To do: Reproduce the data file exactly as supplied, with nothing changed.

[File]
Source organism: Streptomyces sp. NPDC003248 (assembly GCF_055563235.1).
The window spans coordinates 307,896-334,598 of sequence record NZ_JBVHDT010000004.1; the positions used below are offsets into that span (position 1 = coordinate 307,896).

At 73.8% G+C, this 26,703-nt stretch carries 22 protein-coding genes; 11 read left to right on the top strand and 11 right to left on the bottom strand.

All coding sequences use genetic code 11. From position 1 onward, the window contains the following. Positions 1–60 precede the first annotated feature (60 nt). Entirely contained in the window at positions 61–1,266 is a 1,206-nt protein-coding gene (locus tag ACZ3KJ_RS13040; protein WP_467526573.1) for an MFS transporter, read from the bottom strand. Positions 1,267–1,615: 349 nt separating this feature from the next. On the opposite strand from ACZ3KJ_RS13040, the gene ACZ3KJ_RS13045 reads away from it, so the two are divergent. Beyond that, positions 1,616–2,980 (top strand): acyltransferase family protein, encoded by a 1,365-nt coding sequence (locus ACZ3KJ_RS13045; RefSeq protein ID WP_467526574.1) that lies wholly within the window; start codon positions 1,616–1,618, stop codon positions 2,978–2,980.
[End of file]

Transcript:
Source organism: Streptomyces sp. NPDC003248 (assembly GCF_055563235.1).
The window spans coordinates 307,896-334,598 of sequence record NZ_JBVHDT010000004.1; the positions used below are offsets into that span (position 1 = coordinate 307,896).

At 73.8% G+C, this 26,703-nt stretch carries 22 protein-coding genes; 11 read left to right on the top strand and 11 right to left on the bottom strand.

All coding sequences use genetic code 11. From position 1 onward, the window contains the following. Positions 1–60 precede the first annotated feature (60 nt). Entirely contained in the window at positions 61–1,266 is a 1,206-nt protein-coding gene (locus tag ACZ3KJ_RS13040; protein WP_467526573.1) for an MFS transporter, read from the bottom strand. Positions 1,267–1,615: 349 nt separating this feature from the next. On the opposite strand from ACZ3KJ_RS13040, the gene ACZ3KJ_RS13045 reads away from it, so the two are divergent. Beyond that, positions 1,616–2,980 (top strand): acyltransferase family protein, encoded by a 1,365-nt coding sequence (locus ACZ3KJ_RS13045; RefSeq protein ID WP_467526574.1) that lies wholly within the window; start codon positions 1,616–1,618, stop codon positions 2,978–2,980.